Today we’ll evaluate Cerillion PLC (LON:CER) to determine whether it could have potential as an investment idea. Specifically, we’ll consider its Return On Capital Employed (ROCE), since that will give us an insight into how efficiently the business can generate profits from the capital it requires.
First up, we’ll look at what ROCE is and how we calculate it. Then we’ll compare its ROCE to similar companies. Finally, we’ll look at how its current liabilities affect its ROCE.
Return On Capital Employed (ROCE): What is it?
ROCE is a metric for evaluating how much pre-tax income (in percentage terms) a company earns on the capital invested in its business. In general, businesses with a higher ROCE are usually better quality. In brief, it is a useful tool, but it is not without drawbacks. Renowned investment researcher Michael Mauboussin has suggested that a high ROCE can indicate that ‘one dollar invested in the company generates value of more than one dollar’.
How Do You Calculate Return On Capital Employed?
The formula for calculating the return on capital employed is:
Return on Capital Employed = Earnings Before Interest and Tax (EBIT) ÷ (Total Assets – Current Liabilities)
Or for Cerillion:
0.11 = UK£1.9m ÷ (UK£23m – UK£6.3m) (Based on the trailing twelve months to September 2018.)
Therefore, Cerillion has an ROCE of 11%.
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Does Cerillion Have A Good ROCE?
One way to assess ROCE is to compare similar companies. It appears that Cerillion’s ROCE is fairly close to the Software industry average of 11%. Independently of how Cerillion compares to its industry, its ROCE in absolute terms appears decent, and the company may be worthy of closer investigation.
Cerillion’s current ROCE of 11% is lower than 3 years ago, when the company reported a 19% ROCE. This makes us wonder if the business is facing new challenges.
Remember that this metric is backwards looking – it shows what has happened in the past, and does not accurately predict the future. Companies in cyclical industries can be difficult to understand using ROCE, as returns typically look high during boom times, and low during busts. ROCE is, after all, simply a snap shot of a single year. Future performance is what matters, and you can see analyst predictions in our free report on analyst forecasts for the company.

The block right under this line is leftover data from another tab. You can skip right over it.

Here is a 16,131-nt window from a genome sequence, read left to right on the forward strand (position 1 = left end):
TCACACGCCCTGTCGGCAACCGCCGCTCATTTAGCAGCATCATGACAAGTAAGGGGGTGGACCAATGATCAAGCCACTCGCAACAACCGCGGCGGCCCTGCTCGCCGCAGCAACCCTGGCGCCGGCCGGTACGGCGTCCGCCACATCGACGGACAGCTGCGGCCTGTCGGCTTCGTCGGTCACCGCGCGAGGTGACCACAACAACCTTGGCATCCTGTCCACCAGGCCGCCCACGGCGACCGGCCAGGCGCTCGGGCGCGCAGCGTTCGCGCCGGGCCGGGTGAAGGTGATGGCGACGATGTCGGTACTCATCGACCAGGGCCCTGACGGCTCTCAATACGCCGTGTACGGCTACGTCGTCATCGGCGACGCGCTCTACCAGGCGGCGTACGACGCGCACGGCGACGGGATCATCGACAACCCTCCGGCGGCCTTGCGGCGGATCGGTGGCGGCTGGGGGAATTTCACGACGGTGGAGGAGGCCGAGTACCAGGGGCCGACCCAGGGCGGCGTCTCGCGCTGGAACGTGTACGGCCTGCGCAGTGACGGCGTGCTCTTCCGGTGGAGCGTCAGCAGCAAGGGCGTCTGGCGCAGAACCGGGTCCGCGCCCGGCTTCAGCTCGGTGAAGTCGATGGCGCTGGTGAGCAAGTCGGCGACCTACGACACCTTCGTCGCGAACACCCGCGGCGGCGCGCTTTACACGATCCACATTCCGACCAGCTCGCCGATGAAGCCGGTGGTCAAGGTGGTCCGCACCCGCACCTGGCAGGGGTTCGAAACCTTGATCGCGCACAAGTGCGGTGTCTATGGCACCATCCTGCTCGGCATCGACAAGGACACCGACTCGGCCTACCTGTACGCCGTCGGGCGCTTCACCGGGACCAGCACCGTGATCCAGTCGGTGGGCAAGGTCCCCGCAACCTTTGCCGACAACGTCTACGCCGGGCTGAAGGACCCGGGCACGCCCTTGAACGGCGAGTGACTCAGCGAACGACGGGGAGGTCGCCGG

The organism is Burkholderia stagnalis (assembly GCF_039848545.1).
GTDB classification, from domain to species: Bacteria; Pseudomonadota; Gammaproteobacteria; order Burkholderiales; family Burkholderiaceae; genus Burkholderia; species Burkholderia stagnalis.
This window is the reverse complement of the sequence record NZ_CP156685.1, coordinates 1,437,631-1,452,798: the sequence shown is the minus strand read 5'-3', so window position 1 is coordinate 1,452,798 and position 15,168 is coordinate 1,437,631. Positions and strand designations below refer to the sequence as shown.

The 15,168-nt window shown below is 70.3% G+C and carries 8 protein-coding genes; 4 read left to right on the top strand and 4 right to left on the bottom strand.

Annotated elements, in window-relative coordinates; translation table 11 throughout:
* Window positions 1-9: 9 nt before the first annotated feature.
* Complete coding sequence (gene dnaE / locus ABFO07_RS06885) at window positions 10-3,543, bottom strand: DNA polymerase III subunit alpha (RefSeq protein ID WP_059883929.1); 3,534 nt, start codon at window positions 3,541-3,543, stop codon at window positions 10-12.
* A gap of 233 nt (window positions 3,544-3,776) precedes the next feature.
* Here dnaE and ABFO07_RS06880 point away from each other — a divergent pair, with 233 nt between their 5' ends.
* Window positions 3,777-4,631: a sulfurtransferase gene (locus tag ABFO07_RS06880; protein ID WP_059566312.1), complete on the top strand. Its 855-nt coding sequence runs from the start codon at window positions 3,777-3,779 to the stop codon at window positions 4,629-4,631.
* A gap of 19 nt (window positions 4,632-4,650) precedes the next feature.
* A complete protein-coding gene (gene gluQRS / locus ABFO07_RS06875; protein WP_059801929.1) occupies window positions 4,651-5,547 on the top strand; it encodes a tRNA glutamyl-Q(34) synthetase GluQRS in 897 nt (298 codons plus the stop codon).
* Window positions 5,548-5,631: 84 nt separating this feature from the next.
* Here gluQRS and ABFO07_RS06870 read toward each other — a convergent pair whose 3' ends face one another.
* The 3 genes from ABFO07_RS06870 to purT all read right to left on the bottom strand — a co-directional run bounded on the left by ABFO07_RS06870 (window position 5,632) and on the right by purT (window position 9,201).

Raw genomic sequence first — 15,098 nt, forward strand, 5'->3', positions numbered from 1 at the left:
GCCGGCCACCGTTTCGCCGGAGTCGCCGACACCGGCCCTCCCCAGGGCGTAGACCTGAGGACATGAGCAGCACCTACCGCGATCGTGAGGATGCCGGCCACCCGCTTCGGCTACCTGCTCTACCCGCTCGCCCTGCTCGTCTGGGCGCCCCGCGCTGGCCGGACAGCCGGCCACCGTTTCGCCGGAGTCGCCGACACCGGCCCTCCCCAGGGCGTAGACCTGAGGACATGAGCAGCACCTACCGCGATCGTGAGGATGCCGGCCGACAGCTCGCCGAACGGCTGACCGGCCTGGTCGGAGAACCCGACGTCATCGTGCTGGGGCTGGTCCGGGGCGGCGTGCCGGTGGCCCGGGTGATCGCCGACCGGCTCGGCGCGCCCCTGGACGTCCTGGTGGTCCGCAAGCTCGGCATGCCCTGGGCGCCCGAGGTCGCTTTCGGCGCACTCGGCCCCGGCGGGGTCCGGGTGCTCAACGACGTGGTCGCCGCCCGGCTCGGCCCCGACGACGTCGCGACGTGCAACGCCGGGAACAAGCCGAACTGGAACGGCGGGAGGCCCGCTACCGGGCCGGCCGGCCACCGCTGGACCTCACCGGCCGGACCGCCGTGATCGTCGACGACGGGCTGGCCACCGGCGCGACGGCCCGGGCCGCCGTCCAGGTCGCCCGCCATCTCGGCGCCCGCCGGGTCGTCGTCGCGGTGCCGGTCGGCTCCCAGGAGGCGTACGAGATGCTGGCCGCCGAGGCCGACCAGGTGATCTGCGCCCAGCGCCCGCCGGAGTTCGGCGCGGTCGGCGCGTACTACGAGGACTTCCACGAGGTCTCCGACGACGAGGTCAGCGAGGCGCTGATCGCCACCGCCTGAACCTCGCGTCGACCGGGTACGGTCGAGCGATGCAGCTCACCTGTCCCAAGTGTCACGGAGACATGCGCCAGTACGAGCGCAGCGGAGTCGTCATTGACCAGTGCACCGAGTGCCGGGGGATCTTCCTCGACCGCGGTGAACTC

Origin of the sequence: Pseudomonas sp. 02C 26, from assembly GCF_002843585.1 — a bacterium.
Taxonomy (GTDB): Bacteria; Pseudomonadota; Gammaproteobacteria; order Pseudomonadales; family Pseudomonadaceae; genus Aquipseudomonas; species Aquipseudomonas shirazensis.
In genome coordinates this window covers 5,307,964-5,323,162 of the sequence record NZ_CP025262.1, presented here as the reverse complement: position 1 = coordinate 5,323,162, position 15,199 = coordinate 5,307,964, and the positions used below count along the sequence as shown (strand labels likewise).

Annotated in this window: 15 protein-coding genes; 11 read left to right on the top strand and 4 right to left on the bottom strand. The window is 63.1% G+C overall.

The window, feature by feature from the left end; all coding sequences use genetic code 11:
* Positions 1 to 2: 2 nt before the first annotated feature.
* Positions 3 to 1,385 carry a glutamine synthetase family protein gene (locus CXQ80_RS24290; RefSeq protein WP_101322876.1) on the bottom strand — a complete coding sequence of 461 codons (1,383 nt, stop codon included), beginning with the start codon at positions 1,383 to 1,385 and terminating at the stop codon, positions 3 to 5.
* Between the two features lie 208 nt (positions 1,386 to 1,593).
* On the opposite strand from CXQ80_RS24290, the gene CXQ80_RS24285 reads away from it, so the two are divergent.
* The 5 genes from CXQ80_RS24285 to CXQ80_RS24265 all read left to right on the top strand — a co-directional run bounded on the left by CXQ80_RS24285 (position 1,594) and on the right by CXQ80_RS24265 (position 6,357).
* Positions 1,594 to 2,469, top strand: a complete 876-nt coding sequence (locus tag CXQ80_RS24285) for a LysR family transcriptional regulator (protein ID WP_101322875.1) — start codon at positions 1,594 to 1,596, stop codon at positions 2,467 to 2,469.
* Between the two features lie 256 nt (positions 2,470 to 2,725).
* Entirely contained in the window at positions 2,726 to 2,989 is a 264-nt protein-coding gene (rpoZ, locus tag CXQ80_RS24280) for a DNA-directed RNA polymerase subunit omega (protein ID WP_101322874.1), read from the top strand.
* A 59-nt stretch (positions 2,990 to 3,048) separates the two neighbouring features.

What Are Current Liabilities, And How Do They Affect Cerillion’s ROCE?
Current liabilities are short term bills and invoices that need to be paid in 12 months or less. Due to the way ROCE is calculated, a high level of current liabilities makes a company look as though it has less capital employed, and thus can (sometimes unfairly) boost the ROCE. To counteract this, we check if a company has high current liabilities, relative to its total assets.
Cerillion has total assets of UK£23m and current liabilities of UK£6.3m. Therefore its current liabilities are equivalent to approximately 27% of its total assets. Current liabilities are minimal, limiting the impact on ROCE.
Our Take On Cerillion’s ROCE
This is good to see, and with a sound ROCE, Cerillion could be worth a closer look. There might be better investments than Cerillion out there, but you will have to work hard to find them . These promising businesses with rapidly growing earnings might be right up your alley.
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We aim to bring you long-term focused research analysis driven by fundamental data. Note that our analysis may not factor in the latest price-sensitive company announcements or qualitative material.
If you spot an error that warrants correction, please contact the editor at firstname.lastname@example.org. This article by Simply Wall St is general in nature. It does not constitute a recommendation to buy or sell any stock, and does not take account of your objectives, or your financial situation. Simply Wall St has no position in the stocks mentioned. Thank you for reading.